Think Frankenstein except Ann and I like our new creature.
Ann Filmer directing (left) Kristin Reeves "Karaoke for Prosperity: Video Haiku" at 16th St. Theater 12/07 (right)
I’m currently working on my 4th collaboration with Ann Filmer, Tony Fitzpatrick’s Stations Lost opening 7/7/2011 at Steppenwolf's Garage Theater. I keep coming back to work with Ann and her theater because they give me an architecture to nest my time-based pieces within that supports an expanded form of theater and cinema while maintaining its relevance to the real world around it. We both share an interest in telling stories involving real people and places as well as the craft to transform these bodies into the virtual material of theater and experimental cinema. I’m interested in working between the thresholds of these two forms to create something new. When I’m collaborating with Ann, I know together we will make a whole show that will perform on its own in ways we never imagined separately would be possible. This is an exciting place to work.
I fell into the opportunity to work in a theater setting and saw it as a solution to a couple of problems I was having with my practice. Before theater space was an option to work in, I had been producing video installations to explore how bodies move through virtual and physical thresholds. Applying time-based pieces to a gallery setting was limiting to me because it lacked the structure that would allow the audience to experience a fixed duration. When I arrange images through time I prefer to think of this choreography as a form of writing. If someone walks into the middle of a paragraph they might not get the point. This was problem one.
"The Scarlet Ibis" Written By Susan Hahn, Directed by Ann Filmer, Video Kristin Reeves, Pictured Kathleen Powers
Problem two comes from the desire to pull the space of the moving image apart. I want the performer and audience member to breath the same air, be immersed into the same world, and brought together as a whole through a shared container of time, space, and narrative. I think of the stage as a type of corporeal body Frankensteined together by all of her collaborators. The moving image becomes an extension of that body. I’m interested how these parts are transformed by each other and how physical material passes between the virtual thresholds of cinema and theater.
My understanding of space as a type of body is the result of my initial motivation to start making art, a need to unpack my history as a medical research subject. I grew up embodying the confusing dual role of patient and specimen. Art was a way to unify these parts of myself as well as understand the clinicians, drugs, procedures, and prosthetics that had become a part of my expanded form. I had to identify the thresholds between those bodies and my own personal structure. This was an act of parsing out the clinical and intimate touch both real and immaterial so I could direct the performance of my whole self.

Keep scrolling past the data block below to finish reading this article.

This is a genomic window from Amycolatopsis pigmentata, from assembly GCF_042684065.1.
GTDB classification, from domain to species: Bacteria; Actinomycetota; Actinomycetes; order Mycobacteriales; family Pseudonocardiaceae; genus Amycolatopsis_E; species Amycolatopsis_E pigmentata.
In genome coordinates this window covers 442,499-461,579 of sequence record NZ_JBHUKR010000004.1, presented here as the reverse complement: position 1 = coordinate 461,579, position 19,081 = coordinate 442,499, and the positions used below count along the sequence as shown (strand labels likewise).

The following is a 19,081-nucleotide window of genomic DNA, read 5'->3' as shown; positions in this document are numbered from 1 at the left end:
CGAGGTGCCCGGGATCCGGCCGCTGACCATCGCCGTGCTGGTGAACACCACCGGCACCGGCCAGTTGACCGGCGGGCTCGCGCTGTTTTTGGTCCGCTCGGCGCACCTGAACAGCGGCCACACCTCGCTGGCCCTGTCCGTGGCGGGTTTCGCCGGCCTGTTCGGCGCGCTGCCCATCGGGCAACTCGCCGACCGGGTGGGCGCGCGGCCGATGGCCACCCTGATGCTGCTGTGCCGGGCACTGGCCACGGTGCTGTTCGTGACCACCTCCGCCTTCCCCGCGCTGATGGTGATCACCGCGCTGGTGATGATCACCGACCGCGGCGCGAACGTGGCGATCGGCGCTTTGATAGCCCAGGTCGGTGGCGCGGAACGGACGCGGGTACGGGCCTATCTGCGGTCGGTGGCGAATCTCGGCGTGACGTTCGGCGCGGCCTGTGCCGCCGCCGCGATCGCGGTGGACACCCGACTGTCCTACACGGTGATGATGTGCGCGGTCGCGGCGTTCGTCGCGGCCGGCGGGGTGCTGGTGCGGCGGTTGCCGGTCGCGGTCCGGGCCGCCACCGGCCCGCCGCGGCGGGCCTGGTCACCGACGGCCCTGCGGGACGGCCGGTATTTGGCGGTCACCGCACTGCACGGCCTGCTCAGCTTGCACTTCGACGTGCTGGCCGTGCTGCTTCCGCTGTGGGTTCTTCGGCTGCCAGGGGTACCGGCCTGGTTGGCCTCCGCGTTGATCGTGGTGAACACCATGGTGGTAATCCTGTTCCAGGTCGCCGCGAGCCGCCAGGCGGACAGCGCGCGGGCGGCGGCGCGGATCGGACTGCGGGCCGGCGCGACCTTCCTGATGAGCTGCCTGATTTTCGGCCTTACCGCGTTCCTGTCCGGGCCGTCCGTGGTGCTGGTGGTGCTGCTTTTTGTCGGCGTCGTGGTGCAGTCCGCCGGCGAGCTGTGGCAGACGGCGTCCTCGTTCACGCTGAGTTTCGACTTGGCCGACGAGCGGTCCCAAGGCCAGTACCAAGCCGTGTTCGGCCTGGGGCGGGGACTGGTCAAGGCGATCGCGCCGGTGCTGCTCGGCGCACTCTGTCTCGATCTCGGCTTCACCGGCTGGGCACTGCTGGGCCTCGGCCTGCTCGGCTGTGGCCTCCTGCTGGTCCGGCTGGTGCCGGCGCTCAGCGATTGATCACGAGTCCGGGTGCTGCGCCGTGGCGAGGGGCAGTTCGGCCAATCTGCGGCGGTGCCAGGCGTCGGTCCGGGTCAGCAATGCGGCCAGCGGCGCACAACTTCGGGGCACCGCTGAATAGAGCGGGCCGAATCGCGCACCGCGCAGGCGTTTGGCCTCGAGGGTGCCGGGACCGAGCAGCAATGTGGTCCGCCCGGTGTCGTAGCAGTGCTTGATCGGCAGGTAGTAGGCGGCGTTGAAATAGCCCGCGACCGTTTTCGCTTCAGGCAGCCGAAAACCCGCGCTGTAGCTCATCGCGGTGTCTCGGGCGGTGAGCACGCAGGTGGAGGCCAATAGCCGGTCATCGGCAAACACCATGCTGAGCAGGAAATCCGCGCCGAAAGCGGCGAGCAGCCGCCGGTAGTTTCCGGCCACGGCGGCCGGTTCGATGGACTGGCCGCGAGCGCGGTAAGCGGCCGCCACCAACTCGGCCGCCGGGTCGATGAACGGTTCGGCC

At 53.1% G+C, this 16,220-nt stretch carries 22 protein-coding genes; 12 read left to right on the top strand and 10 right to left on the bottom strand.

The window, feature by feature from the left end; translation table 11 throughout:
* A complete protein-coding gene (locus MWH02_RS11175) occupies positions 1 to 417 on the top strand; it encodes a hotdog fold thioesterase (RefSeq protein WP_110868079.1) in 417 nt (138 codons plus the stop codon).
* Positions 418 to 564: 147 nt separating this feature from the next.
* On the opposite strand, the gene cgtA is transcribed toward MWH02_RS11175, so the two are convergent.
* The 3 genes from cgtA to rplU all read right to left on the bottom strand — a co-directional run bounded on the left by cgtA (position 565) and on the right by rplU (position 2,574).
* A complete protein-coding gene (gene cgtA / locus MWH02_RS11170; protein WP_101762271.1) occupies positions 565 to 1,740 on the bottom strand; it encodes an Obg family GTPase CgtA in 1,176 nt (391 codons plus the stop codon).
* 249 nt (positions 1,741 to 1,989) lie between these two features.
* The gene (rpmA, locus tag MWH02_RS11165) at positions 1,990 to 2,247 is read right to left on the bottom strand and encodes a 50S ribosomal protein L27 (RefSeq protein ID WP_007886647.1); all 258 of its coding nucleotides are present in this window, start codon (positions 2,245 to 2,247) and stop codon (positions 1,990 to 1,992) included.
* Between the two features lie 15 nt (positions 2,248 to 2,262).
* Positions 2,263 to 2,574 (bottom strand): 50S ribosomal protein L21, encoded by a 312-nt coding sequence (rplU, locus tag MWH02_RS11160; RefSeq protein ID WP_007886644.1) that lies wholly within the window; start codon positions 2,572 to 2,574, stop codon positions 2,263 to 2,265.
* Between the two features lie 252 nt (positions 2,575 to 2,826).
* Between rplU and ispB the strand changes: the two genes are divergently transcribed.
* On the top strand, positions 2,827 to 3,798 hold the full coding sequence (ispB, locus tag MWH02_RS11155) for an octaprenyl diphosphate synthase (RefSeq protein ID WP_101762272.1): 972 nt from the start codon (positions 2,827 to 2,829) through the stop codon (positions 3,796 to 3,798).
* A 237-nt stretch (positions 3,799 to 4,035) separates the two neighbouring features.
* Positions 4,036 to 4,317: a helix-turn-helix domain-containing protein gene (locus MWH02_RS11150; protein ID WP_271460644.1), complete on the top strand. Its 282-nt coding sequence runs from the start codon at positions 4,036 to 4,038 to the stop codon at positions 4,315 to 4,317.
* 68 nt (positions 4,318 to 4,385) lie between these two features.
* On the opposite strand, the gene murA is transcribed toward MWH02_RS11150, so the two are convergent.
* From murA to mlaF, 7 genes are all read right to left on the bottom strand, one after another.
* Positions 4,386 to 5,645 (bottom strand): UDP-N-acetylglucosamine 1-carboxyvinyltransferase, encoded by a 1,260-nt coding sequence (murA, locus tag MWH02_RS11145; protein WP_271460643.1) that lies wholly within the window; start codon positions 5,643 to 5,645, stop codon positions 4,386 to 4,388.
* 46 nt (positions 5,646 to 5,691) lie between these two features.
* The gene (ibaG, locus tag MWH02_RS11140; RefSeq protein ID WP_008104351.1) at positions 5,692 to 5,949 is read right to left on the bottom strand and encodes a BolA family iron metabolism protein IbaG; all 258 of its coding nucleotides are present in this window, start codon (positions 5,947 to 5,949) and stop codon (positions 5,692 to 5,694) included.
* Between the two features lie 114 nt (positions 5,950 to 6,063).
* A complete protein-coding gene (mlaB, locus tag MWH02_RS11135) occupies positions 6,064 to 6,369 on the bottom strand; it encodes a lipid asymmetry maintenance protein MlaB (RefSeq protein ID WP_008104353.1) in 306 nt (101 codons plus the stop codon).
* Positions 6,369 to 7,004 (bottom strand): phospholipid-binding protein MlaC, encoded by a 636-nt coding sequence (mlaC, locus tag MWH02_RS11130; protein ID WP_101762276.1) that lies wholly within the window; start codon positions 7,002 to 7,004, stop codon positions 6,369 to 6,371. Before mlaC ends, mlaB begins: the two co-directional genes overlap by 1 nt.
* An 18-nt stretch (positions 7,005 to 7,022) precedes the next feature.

"This Train" By and Starring Tony Fitzpatrick, Directed by Ann Filmer, Video by Kristin Reeves
As a result of this personal investigation, I began to understand the separation and distribution of many types of corporeal bodies in various spaces. I felt the utility of myself as a resource for others, which was distributed through time and space depending on the needs of a greater whole. Today my utility as artist can be applied to the greater whole of the increased pediatric research population I represent or to a group of artists who want to put on a play with their voice. Because my motivations to work with these forms have come from such an intimate and confusing place, I enjoy the break from myself by working with other people’s histories, politics, and poetry. This way I can focus on moving the form forward instead of sorting out my life and politics. Overall, problem two is a complicated riddle that keeps me busy.
When I was asked to join the emerging theater company Blackbird Productions as their resident multi-media artist in 2004, I thought that this would be the perfect place to start attacking these temporal problems. In this new role I was able to expand the physical threshold of the stage and the written threshold of the script with my image-based subtext. The bodies of the performers could pass between both of these spaces and transform magically from the physical to the ephemeral world and back again. For the transformation to be believable the audience must not loose their suspension of disbelief we had agreed to provide. All the parts of the body needed to work together as a whole self that could move forward on its own. Ann Filmer agrees, and together we get to build a new form of performance space to contribute to world around us.
"The Scarlet Ibis" Written By Susan Hahn, Directed by Ann Filmer, Video Kristin Reeves, Pictured Amy Dunlap
"Fires In the Mirror" Written ByAnna Deavere Smith, Directed by Ann Filmer, Video Kristin Reeves, Pictured Caroline Rau